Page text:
Blogging and Poetry: Fourth Graders Develop their Higher Order Thinking Skills
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AuthorCarberry, Brian J.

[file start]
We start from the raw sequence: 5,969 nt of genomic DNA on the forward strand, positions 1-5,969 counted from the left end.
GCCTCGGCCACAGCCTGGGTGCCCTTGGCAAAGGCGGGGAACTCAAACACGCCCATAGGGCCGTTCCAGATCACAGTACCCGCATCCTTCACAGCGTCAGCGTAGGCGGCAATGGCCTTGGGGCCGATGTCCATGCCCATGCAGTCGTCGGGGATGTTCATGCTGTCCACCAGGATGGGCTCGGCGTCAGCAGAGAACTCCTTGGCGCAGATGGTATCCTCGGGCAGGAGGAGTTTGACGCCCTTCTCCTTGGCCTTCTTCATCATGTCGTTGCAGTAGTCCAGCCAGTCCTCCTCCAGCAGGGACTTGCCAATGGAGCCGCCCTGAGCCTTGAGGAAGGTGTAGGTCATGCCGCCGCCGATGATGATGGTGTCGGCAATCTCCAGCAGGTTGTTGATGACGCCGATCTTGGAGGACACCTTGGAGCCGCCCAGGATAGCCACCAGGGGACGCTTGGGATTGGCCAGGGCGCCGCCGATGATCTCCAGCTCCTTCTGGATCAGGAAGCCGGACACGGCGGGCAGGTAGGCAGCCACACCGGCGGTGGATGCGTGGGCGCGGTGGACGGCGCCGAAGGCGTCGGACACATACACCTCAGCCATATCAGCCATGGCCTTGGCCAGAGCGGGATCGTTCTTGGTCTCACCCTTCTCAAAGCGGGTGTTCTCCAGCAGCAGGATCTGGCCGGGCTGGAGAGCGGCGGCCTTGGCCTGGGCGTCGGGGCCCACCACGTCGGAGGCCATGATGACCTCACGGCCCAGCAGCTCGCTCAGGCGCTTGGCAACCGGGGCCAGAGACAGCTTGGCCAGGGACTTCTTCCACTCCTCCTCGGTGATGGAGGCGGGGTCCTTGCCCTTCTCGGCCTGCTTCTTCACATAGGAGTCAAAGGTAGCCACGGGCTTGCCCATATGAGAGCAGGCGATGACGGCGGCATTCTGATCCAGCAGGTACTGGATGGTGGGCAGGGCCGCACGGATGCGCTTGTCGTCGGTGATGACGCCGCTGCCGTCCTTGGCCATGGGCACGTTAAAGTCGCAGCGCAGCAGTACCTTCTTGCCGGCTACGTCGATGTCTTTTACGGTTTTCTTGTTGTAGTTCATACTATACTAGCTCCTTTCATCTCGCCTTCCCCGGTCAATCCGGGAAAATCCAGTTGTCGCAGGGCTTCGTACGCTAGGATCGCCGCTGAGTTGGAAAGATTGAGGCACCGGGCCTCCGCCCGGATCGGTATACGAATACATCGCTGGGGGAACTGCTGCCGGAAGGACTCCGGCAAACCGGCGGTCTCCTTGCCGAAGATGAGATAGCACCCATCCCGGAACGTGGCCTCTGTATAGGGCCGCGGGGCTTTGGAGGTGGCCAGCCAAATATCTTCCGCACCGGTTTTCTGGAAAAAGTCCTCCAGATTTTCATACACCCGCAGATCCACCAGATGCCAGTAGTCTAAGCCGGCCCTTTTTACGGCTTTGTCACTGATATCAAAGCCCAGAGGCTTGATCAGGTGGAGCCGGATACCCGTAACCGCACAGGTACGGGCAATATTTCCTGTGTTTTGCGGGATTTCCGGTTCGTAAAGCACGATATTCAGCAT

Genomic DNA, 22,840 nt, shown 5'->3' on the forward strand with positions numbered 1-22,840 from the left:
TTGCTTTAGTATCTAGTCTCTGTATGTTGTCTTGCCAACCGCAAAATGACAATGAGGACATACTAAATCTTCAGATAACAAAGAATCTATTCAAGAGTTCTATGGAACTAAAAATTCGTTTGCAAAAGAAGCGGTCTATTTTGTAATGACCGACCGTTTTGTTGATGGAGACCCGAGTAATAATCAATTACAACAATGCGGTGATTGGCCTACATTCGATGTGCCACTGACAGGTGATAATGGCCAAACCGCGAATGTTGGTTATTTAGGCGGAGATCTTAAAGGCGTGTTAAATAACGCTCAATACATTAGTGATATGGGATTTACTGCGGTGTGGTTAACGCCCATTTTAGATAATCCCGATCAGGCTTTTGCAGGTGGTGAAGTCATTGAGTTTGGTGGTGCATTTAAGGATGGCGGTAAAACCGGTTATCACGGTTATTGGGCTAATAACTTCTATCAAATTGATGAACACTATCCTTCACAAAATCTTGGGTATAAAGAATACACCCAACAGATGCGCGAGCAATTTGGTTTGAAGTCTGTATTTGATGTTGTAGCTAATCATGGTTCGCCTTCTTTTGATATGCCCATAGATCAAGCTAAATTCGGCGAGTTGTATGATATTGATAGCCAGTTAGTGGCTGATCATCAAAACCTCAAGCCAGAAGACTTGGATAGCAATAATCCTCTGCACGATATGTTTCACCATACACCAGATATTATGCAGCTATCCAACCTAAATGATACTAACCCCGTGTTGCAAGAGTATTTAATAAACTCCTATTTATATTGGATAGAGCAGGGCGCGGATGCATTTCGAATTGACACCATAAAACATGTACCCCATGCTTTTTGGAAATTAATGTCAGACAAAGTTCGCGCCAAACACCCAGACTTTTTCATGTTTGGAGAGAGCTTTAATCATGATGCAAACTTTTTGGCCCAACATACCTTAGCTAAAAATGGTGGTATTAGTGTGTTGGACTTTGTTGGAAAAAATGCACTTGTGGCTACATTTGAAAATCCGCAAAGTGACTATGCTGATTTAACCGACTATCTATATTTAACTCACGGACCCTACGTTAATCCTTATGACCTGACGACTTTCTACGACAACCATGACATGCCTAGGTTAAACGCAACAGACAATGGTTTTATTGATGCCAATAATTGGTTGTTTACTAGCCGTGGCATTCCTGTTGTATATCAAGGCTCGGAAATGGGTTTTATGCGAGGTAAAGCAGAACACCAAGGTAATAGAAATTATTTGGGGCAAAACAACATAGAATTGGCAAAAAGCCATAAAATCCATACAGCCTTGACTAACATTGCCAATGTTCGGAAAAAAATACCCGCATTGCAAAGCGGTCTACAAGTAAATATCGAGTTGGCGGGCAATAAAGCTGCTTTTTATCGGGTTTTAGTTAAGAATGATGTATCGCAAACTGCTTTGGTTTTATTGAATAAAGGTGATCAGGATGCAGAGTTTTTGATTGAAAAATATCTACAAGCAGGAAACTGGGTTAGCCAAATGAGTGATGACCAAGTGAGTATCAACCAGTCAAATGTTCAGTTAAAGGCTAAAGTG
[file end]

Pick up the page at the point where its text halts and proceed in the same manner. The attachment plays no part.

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AbstractThe purpose of this study was to see if and how my fourth grade students used blogging to develop the higher order thinking skills of applying, analyzing, and evaluating when responding to poetry. The study provided me with insights into how blogging can be used as another avenue for discussing poetry, as opposed to the more conventional approaches of verbal discussion and handwritten responses. A secondary purpose of this study was to provide other educators with insight into how blogging can develop students' use of higher order thinking skills when responding to poetry. I addressed the following research question through this study: how does blogging influence the higher order thinking skills of fourth graders when responding to poetry? In this study, I investigated how my students' use of blogging influenced their higher order thinking skills. I conducted this qualitative action-research study in my fourth grade classroom in a suburban school district located in western New York, where I collected and analyzed data on my students to learn new strategies and best practices for teaching them how to use higher order thinking when responding to poetry. I began the study by administering a pre-assessment and interview to determine my students' abilities and understanding about responding to poetry using higher order thinking. To help my students develop skills in how to comprehend poetry at the levels of applying, analyzing and evaluating, I used a balanced literacy approach, focusing on reading and writing in a five-week unit of study focusing on poetry as the genre of literature being studied. As part of the study, students responded to poetry through blogging. I analyzed their blogging responses to determine their use of higher order thinking skills. I also used a series of Quick Writes throughout the study to gather written feedback from students about their experiences. I administered a post-assessment at the end of the five-week unit to determine how blogging influenced the students' abilities to use higher order thinking skills when responding to poetry. Finally, I concluded the study by conducting student interviews to see how blogging was supportive in the areas of applying, analyzing, and evaluating. I assessed all thirteen students in my class to determine their ability to use higher order thinking when responding to poetry. From the thirteen students who were assessed, I chose a purposeful sample of three students with limited higher order thinking skills who differed in gender, socio-economic status, and ethnicity to focus on for the case study portion of the action-research study. I chose the three students as participants because I wanted to represent a wide range of learners and abilities, covering factors such as gender, race, and socioeconomic status to ensure the findings provide implications for a large population. The participants were members of my fourth grade classroom, which offered me many chances for direct observation during authentic learning opportunities as the investigation progressed. Based on the pre-assessment and interview I used to determine the students' understanding of higher order thinking, the activities I created during the poetry unit were designed to meet the needs of various learning styles to support each student's potential for mastering the unit's objectives. I analyzed the contents of the three students' blog responses to determine what higher order thinking the students used when responding to poetry, as well as administered a post-interview and a series of Quick Writes to get their insight into how blogging supported the use of higher order thinking. As a result of this study, the students and I have found that learning to read and write can be fun and exciting as long as we are willing to use the tools and people around us to help develop as readers, writers, and thinkers. The students also realized that there are multiple ways of applying, analyzing, and evaluating text, specifically poetry.
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